Bees are fascinating creatures that never cease to amaze. You could study bees for years and still learn new things about them each day!
Here are 5 fun facts about bees that will surprise you – and definitely spice up your office water cooler talk!
1. BEE POOP WAS MISTAKEN FOR A BIOWEAPON
In the late 1970s, there were reports of a mysterious, sticky, yellow substance falling from the sky in parts of Southeast Asia. This launched a United Nations investigation known as the “Yellow Rain” incident.
Some claimed the yellow substance was a toxic chemical or biological weapon. This caused the United States to accuse the Soviet Union of chemical warfare.
When scientists sampled the substance they discovered it was actually honey bee feces from passing swarms.
2. BEES DON’T PEE
On the topic of bee excrement – they don’t pee. Instead, bees excrete waste in the form of uric acid mixed with their feces (similar to bird droppings).
It’s a more efficient way for bees to get rid of waste while holding on to their stored water (which they need to keep from drying out).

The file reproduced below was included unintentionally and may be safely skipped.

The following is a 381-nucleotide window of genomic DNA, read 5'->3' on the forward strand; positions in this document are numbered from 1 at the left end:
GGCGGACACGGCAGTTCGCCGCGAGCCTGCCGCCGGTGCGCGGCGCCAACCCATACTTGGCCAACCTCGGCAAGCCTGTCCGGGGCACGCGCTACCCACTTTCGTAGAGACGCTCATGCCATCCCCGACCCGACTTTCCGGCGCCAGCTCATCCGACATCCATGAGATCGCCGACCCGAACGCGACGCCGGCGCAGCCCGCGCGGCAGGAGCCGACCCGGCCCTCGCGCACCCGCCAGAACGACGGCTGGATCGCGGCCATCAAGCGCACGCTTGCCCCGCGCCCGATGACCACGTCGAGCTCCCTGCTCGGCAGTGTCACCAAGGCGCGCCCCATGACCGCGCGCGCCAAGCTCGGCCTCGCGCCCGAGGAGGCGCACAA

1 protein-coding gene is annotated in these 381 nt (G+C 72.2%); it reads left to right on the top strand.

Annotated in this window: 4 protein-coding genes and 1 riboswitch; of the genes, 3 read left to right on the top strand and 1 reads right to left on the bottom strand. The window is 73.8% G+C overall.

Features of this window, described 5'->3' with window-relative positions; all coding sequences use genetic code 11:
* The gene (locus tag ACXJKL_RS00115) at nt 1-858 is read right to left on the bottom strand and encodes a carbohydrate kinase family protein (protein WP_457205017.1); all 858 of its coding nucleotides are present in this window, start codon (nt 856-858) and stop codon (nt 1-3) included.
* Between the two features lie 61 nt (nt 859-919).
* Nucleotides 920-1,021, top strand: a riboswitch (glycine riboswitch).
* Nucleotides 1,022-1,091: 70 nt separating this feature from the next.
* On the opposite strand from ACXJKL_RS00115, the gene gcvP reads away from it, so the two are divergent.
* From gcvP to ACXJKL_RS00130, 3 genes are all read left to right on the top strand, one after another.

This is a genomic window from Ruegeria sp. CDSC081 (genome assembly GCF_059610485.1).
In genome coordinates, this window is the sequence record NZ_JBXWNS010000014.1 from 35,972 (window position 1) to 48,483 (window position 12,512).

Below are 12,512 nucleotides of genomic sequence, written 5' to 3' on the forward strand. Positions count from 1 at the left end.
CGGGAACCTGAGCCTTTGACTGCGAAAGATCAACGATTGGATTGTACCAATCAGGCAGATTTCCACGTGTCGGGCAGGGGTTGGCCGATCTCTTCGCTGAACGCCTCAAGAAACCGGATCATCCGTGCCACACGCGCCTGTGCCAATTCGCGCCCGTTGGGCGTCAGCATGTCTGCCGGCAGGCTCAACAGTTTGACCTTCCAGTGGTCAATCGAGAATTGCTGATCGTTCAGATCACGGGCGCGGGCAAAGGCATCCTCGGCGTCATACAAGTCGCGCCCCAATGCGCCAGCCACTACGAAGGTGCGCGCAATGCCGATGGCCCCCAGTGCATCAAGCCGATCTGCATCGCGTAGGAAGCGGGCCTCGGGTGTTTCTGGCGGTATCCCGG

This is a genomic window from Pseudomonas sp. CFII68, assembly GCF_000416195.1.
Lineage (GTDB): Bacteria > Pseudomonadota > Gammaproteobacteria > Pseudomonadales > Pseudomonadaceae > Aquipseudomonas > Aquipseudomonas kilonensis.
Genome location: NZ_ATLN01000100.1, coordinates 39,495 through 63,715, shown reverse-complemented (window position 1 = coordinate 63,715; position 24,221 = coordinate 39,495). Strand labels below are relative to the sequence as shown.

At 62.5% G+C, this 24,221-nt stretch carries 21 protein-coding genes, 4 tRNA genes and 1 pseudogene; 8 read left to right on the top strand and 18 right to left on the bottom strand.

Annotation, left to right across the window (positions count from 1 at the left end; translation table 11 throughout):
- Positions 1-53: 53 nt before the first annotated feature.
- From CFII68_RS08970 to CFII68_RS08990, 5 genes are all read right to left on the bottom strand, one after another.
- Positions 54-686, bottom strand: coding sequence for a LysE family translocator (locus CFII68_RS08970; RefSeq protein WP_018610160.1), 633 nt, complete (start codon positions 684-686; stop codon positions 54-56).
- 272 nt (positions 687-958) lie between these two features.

3. BEES LIKE CAFFEINE
Just like us, bees love starting their day with a caffeine kick.
Certain plants, like coffee and citrus, use caffeine as a natural defense mechanism. It deters harmful insects to protect young leaves, seeds, or fruit.
Unlike those unwanted insects, bees are actually attracted to the caffeine-infused nectar. Caffeine has a similar effect on bees as it does on humans. It makes them more alert, increases their energy, and improves their memory.
Caffeine’s addictive properties also work on bees. When given the choice, they’ll end up choosing caffeinated nectar over decaf!
4. BEESWAX STUMPED SCIENTISTS FOR HUNDREDS OF YEARS
It wasn’t until 1792 that Swiss entomologist François Huber discovered how beeswax was produced.
He determined that honey bees produce wax by secreting it from specialized wax glands on their abdomen.
Before this breakthrough, it was believed that bees collected resin from trees.
5. HONEY BEES GOT THEIR NAME BY MISTAKE
The scientific name for the honey bee is Apis mellifera, coined by Carolus Linnaeus in 1758. This means “honey carrying bee”, because at the time, it was believed that bees collected honey from flowers.
Upon realizing that bees collect and carry nectar (not honey), Linnaeus tried to change the name to Apis mellifica, which means “honey making bee”. But Apis mellifera had already stuck.
Keep learning: 7 things you can do to help bees
Despite playing an essential role in the ecosystem, pollinators are in trouble. The good news? There are many actions, both big and small, that you can take to help them!